• A description of the performance review process along with progress and performance evaluations;
• Letters from the directors/investors/preferred shareholders explaining how the right to control the work of the beneficiary will be exercised on a day-to-day basis, who will supervise the beneficiary and evaluate the work product of the beneficiary, and explaining the management structure of the company;
• Copy of petitioner’s organizational chart, demonstrating beneficiary’s supervisory chain;
• Other relevant documents.


H-1B for Start-Up Companies

Aside from establishing employer-employee relationship, Entrepreneur in a start-up company needs to keep in mind other important considerations that make it even more challenging to qualify for H-1B, but doable.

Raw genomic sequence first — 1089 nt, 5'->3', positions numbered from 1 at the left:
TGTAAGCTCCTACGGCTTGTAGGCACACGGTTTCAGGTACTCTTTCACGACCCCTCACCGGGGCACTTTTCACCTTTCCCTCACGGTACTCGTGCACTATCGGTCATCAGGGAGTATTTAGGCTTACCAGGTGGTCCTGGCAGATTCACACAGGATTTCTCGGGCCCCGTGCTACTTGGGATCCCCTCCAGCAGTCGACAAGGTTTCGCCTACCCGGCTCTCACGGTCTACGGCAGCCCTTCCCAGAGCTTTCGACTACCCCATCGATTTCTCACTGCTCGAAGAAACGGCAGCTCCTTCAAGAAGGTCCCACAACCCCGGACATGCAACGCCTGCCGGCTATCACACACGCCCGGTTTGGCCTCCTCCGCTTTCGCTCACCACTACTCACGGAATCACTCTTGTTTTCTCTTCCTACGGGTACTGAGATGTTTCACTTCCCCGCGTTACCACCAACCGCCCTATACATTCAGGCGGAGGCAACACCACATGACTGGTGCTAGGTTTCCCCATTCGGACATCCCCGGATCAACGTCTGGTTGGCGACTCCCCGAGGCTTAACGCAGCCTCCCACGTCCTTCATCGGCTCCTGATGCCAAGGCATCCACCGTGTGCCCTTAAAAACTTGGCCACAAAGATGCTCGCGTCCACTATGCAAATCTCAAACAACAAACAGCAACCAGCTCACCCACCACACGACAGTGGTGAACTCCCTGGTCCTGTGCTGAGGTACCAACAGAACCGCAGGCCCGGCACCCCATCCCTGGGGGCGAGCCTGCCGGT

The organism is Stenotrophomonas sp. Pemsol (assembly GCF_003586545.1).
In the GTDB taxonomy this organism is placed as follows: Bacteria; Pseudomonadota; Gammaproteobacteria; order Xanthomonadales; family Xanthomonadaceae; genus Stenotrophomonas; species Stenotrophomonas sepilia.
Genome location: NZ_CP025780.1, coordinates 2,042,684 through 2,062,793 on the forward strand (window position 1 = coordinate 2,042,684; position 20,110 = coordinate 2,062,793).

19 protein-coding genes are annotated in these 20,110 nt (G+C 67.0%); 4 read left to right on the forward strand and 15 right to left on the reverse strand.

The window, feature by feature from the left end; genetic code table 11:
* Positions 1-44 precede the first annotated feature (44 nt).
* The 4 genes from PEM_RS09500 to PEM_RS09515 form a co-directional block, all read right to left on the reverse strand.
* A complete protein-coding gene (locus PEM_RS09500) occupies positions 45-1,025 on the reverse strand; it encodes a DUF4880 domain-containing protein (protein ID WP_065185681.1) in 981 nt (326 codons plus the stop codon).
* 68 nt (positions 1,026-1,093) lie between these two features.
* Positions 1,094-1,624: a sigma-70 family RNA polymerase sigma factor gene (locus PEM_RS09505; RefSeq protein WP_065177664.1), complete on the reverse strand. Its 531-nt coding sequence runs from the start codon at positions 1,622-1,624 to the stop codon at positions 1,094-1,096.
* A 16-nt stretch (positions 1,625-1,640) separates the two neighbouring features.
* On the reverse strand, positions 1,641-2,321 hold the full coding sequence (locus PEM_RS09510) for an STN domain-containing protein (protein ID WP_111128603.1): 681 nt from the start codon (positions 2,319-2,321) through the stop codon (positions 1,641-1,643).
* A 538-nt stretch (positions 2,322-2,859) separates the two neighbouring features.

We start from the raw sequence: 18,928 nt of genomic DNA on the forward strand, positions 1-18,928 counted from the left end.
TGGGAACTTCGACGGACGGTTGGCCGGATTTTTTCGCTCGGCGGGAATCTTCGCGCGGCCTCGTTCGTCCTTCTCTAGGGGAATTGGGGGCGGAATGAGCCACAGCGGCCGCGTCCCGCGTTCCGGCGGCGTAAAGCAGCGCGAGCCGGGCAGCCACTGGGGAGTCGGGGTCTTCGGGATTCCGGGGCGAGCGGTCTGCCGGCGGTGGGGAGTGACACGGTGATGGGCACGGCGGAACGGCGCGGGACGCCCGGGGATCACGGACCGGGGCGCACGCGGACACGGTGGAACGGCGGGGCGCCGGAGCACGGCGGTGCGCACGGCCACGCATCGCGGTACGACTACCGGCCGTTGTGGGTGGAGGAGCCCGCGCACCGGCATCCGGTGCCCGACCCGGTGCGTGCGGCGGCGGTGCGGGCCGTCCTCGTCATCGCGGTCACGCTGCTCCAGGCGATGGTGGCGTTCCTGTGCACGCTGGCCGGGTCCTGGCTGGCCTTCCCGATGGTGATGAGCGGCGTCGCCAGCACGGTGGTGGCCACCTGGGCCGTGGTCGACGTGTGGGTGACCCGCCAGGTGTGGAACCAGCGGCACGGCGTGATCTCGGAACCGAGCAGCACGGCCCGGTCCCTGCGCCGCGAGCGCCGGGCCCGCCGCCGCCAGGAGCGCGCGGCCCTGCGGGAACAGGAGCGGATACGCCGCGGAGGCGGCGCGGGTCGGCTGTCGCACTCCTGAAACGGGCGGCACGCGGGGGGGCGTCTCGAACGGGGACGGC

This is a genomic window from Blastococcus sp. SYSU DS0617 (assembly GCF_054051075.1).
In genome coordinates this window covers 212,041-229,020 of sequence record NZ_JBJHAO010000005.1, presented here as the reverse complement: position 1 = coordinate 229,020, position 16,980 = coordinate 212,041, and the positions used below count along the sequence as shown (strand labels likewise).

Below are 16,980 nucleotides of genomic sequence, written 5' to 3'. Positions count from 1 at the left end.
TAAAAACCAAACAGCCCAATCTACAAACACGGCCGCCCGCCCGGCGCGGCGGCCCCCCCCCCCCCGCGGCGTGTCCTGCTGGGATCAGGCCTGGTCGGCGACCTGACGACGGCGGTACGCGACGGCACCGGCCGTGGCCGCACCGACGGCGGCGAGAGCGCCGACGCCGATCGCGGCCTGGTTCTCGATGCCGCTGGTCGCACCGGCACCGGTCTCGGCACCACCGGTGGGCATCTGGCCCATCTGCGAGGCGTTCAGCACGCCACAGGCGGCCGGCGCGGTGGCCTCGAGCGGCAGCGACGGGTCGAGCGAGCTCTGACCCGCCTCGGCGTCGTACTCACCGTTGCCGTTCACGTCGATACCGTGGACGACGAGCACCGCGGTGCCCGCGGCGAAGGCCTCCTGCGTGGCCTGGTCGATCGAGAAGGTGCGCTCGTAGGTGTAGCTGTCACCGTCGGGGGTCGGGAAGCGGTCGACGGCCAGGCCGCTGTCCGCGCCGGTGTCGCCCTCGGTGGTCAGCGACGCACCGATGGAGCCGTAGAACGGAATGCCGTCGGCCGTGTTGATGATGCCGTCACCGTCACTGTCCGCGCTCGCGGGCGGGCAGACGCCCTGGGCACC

Our office has successfully helped many entrepreneurs to apply for H-1B in their start-up companies. With H-1B for a start-up business, similar to L-1A for a new office, USCIS wants to see that the business model is sound and viable.

Below are the specific points to consider in a start-up H-1B:

Bona Fide Job Offer –

One of the very important points looked at by USCIS in a start-up is whether the H-1B beneficiary has a bona fide job offer from the petitioning employer and whether the employer intends to pay the beneficiary the prevailing wage.

Even though there is no “ability to pay” requirement in H-1B and the company does not per se have to prove that it has sufficient funds to cover the prevailing wage of the H-1B employee as in Employment-Based Green Card process, in practice USCIS wants to see that the company’s business is viable and that the employer will not “bench” the employee, leaving the employee without pay.